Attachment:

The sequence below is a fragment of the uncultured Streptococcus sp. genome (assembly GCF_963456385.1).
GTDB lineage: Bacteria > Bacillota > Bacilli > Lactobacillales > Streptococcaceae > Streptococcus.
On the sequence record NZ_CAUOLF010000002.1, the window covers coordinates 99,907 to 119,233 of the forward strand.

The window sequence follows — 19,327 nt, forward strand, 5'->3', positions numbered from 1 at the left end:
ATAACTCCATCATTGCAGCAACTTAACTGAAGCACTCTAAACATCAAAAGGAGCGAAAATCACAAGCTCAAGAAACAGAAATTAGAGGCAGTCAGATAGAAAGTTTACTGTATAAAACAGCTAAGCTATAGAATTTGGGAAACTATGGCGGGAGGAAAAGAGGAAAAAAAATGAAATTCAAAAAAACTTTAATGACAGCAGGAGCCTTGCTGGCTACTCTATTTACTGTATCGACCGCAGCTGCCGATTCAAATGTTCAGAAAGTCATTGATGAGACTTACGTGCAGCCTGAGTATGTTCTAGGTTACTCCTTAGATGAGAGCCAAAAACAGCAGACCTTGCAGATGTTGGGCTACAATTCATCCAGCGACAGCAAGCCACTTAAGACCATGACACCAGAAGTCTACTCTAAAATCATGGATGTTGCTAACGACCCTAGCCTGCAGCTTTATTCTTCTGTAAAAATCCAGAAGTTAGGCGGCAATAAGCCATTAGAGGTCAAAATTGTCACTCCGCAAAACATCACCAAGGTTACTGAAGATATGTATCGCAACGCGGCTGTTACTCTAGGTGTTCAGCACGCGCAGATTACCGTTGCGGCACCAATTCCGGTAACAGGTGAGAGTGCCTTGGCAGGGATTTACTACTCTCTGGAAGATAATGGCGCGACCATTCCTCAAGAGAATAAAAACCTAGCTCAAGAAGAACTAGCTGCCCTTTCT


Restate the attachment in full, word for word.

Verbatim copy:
The sequence below is a fragment of the uncultured Streptococcus sp. genome (assembly GCF_963456385.1).
GTDB lineage: Bacteria > Bacillota > Bacilli > Lactobacillales > Streptococcaceae > Streptococcus.
On the sequence record NZ_CAUOLF010000002.1, the window covers coordinates 99,907 to 119,233 of the forward strand.

The window sequence follows — 19,327 nt, forward strand, 5'->3', positions numbered from 1 at the left end:
ATAACTCCATCATTGCAGCAACTTAACTGAAGCACTCTAAACATCAAAAGGAGCGAAAATCACAAGCTCAAGAAACAGAAATTAGAGGCAGTCAGATAGAAAGTTTACTGTATAAAACAGCTAAGCTATAGAATTTGGGAAACTATGGCGGGAGGAAAAGAGGAAAAAAAATGAAATTCAAAAAAACTTTAATGACAGCAGGAGCCTTGCTGGCTACTCTATTTACTGTATCGACCGCAGCTGCCGATTCAAATGTTCAGAAAGTCATTGATGAGACTTACGTGCAGCCTGAGTATGTTCTAGGTTACTCCTTAGATGAGAGCCAAAAACAGCAGACCTTGCAGATGTTGGGCTACAATTCATCCAGCGACAGCAAGCCACTTAAGACCATGACACCAGAAGTCTACTCTAAAATCATGGATGTTGCTAACGACCCTAGCCTGCAGCTTTATTCTTCTGTAAAAATCCAGAAGTTAGGCGGCAATAAGCCATTAGAGGTCAAAATTGTCACTCCGCAAAACATCACCAAGGTTACTGAAGATATGTATCGCAACGCGGCTGTTACTCTAGGTGTTCAGCACGCGCAGATTACCGTTGCGGCACCAATTCCGGTAACAGGTGAGAGTGCCTTGGCAGGGATTTACTACTCTCTGGAAGATAATGGCGCGACCATTCCTCAAGAGAATAAAAACCTAGCTCAAGAAGAACTAGCTGCCCTTTCT